The proposals also suggest that the new entity replacing Premiepensionsmyndigheten (PPM), Pensionmyndigheten, the Pensions Authority, in 2010 should be able to charge investors for changing funds, in order to better divide the costs between those who are actively making choices and changes, and those who do not. Odell says that today these costs are equally divided between those who make choices often and those who do not, which is unfair to those have to pay for others' choices.

The creation of the new authority will see parts of the social insurance administation merged with PPM. Husmark Pehrsson says PPM was created to handle the funds entered into the then new system. "The social insurance administration had, at the time, a giant task in re-organising the existing system and it was therefore deemed rational that the administrator continued with its part of the pensions. A new combined entity was not discussed at the time and it is my firm belief that it would probably not have been possible without great delays."

Over the years, it has become clear that information is a central issue. "Without knowledge about how the system works you cannot fully take advantage of the benefits and it has proven difficult to distribute information but foremost to increase knowledge," she adds.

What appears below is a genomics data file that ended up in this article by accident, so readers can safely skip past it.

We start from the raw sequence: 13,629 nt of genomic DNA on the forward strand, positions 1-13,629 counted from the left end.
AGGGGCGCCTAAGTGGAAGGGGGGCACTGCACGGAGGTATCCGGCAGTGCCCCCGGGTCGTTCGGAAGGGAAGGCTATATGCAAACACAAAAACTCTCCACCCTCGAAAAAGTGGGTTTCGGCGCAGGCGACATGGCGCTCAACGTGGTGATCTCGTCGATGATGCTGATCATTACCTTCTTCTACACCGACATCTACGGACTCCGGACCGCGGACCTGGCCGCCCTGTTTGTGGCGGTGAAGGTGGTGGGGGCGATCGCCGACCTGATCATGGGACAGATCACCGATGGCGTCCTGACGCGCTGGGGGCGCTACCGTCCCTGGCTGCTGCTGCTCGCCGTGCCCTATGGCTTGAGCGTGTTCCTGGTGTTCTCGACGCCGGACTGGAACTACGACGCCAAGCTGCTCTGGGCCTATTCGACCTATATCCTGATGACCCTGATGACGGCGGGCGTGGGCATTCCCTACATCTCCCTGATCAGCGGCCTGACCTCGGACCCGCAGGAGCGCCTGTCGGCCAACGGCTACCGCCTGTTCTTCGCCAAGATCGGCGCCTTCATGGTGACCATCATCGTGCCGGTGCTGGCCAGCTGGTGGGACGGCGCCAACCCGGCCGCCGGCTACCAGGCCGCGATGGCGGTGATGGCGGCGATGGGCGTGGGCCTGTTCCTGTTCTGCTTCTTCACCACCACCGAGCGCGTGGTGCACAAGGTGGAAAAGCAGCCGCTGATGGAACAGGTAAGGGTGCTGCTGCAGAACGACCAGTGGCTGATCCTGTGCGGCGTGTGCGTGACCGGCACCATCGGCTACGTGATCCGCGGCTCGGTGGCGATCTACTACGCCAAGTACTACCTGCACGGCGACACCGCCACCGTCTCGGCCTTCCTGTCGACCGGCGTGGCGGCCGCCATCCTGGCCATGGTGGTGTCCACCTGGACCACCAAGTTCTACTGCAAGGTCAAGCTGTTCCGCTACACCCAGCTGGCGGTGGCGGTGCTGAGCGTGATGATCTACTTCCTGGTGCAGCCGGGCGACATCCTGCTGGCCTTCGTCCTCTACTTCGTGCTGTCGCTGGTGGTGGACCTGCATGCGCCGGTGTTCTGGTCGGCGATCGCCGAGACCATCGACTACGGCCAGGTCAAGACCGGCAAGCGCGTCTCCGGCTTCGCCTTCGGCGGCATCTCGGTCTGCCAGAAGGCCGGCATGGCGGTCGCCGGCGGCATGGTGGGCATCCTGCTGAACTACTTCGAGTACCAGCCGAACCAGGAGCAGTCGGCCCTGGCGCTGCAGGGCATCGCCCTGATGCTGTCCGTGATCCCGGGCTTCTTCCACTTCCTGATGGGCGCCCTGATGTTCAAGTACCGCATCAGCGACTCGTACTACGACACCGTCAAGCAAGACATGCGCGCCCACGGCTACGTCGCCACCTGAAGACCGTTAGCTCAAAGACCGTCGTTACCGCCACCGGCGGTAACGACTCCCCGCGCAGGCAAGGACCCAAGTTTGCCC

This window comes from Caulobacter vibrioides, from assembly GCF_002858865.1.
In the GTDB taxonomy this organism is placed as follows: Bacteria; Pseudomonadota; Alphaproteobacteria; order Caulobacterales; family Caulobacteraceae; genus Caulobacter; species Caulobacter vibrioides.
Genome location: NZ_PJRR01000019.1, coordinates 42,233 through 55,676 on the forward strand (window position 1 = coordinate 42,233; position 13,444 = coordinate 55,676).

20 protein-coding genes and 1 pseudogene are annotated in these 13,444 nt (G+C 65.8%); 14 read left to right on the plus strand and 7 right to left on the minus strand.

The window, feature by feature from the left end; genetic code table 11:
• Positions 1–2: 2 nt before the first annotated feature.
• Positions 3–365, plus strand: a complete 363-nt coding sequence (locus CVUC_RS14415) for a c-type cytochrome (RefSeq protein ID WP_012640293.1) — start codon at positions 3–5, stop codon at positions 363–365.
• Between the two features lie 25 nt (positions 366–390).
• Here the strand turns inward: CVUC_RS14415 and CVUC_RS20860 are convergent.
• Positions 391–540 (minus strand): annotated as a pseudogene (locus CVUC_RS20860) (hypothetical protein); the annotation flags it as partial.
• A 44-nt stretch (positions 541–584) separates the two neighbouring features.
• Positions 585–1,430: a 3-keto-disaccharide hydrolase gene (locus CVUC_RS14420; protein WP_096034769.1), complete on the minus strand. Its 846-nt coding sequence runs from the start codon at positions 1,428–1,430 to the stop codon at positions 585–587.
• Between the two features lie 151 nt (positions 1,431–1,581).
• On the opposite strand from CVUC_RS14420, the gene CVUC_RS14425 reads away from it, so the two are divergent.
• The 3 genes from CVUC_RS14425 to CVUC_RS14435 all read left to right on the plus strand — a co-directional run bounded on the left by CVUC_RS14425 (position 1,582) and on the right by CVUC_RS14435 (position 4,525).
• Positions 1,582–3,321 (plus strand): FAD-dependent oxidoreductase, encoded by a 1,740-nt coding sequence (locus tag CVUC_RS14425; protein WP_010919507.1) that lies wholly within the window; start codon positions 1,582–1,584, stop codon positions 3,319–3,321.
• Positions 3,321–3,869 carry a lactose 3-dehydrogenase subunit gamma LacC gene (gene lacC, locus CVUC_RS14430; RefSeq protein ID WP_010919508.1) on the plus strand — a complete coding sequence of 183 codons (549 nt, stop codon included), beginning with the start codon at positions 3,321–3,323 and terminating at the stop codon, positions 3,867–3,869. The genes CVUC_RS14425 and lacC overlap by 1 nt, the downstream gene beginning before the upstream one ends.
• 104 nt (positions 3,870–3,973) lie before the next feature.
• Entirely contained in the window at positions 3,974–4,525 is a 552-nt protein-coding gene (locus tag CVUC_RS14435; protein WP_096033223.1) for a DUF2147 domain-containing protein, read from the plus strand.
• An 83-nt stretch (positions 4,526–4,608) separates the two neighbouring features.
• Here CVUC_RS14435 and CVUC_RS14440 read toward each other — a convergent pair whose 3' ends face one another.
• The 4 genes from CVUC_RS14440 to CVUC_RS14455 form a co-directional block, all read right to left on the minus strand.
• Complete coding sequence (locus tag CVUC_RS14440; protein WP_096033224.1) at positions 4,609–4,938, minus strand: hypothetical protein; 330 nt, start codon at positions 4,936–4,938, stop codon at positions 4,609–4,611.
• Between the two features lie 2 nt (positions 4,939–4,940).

One part of the problem is that most Swedes receive pensions from various sources, which complicates the issue further. "A key component for the new pensions authority is to arrange for information to be co-ordinated, which is easier with one entity. In the long term this should also be cheaper," Husmark Pehrsson says.

She agrees that initial costs to merge two entities will be high. "All administration will be paid by the pensioners and pension savers so costs will increase in the short term. This increase will, however, be paid back through the savings that a single entity will garner. Over the long term costs will be reduced and information will be increased," she notes.

Katrin Westling Palm, will be heading the new authority and is currently working to get it up and running. She was previously head of the Swedish tax authority, Skatteverket.

The minister said that despite the fact that all five parties are represented in the group, negotiations have not been unduly onerous. She argues that Pensionsgruppen facilitates co-operation and reduces the risk of the pensions agreement failing and is a permanent entity for as long as the pensions agreement stands.